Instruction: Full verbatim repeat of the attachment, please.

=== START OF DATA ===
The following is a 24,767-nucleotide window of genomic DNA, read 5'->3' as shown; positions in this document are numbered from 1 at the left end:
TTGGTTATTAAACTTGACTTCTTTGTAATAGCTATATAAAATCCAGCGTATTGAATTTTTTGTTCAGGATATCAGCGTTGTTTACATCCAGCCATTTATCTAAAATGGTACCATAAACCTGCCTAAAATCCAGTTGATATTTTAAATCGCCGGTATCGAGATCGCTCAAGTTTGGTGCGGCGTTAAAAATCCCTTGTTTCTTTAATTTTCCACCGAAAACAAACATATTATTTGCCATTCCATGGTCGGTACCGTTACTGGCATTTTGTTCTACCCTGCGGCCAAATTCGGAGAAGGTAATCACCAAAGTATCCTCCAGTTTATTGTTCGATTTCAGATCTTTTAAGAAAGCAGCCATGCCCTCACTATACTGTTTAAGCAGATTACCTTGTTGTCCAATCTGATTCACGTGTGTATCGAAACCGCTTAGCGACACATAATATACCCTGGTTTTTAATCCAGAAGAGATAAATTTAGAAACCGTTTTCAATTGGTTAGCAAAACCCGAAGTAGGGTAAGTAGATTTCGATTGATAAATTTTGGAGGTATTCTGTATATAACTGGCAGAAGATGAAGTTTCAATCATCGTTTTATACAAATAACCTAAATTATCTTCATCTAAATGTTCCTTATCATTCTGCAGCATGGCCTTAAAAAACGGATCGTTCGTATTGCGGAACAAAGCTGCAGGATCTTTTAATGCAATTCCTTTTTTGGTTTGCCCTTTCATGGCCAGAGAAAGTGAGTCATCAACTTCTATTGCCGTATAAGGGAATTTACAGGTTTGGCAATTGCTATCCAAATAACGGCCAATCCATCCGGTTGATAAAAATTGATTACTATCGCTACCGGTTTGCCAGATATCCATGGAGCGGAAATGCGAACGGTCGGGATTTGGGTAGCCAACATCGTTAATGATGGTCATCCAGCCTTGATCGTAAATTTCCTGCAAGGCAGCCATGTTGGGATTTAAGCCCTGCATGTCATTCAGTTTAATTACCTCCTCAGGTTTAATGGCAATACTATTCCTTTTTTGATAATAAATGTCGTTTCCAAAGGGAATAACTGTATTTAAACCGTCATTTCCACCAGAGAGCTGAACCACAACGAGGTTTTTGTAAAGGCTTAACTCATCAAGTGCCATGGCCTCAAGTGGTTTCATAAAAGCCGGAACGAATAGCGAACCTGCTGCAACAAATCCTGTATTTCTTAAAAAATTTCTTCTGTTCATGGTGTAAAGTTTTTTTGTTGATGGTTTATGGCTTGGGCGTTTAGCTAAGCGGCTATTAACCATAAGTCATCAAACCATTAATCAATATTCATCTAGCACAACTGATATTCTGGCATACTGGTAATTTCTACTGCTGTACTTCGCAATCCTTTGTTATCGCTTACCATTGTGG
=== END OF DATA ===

The following is a 24,767-nucleotide window of genomic DNA, read 5'->3' as shown; positions in this document are numbered from 1 at the left end:
TTGGTTATTAAACTTGACTTCTTTGTAATAGCTATATAAAATCCAGCGTATTGAATTTTTTGTTCAGGATATCAGCGTTGTTTACATCCAGCCATTTATCTAAAATGGTACCATAAACCTGCCTAAAATCCAGTTGATATTTTAAATCGCCGGTATCGAGATCGCTCAAGTTTGGTGCGGCGTTAAAAATCCCTTGTTTCTTTAATTTTCCACCGAAAACAAACATATTATTTGCCATTCCATGGTCGGTACCGTTACTGGCATTTTGTTCTACCCTGCGGCCAAATTCGGAGAAGGTAATCACCAAAGTATCCTCCAGTTTATTGTTCGATTTCAGATCTTTTAAGAAAGCAGCCATGCCCTCACTATACTGTTTAAGCAGATTACCTTGTTGTCCAATCTGATTCACGTGTGTATCGAAACCGCTTAGCGACACATAATATACCCTGGTTTTTAATCCAGAAGAGATAAATTTAGAAACCGTTTTCAATTGGTTAGCAAAACCCGAAGTAGGGTAAGTAGATTTCGATTGATAAATTTTGGAGGTATTCTGTATATAACTGGCAGAAGATGAAGTTTCAATCATCGTTTTATACAAATAACCTAAATTATCTTCATCTAAATGTTCCTTATCATTCTGCAGCATGGCCTTAAAAAACGGATCGTTCGTATTGCGGAACAAAGCTGCAGGATCTTTTAATGCAATTCCTTTTTTGGTTTGCCCTTTCATGGCCAGAGAAAGTGAGTCATCAACTTCTATTGCCGTATAAGGGAATTTACAGGTTTGGCAATTGCTATCCAAATAACGGCCAATCCATCCGGTTGATAAAAATTGATTACTATCGCTACCGGTTTGCCAGATATCCATGGAGCGGAAATGCGAACGGTCGGGATTTGGGTAGCCAACATCGTTAATGATGGTCATCCAGCCTTGATCGTAAATTTCCTGCAAGGCAGCCATGTTGGGATTTAAGCCCTGCATGTCATTCAGTTTAATTACCTCCTCAGGTTTAATGGCAATACTATTCCTTTTTTGATAATAAATGTCGTTTCCAAAGGGAATAACTGTATTTAAACCGTCATTTCCACCAGAGAGCTGAACCACAACGAGGTTTTTGTAAAGGCTTAACTCATCAAGTGCCATGGCCTCAAGTGGTTTCATAAAAGCCGGAACGAATAGCGAACCTGCTGCAACAAATCCTGTATTTCTTAAAAAATTTCTTCTGTTCATGGTGTAAAGTTTTTTTGTTGATGGTTTATGGCTTGGGCGTTTAGCTAAGCGGCTATTAACCATAAGTCATCAAACCATTAATCAATATTCATCTAGCACAACTGATATTCTGGCATACTGGTAATTTCTACTGCTGTACTTCGCAATCCTTTGTTATCGCTTACCATTGTGG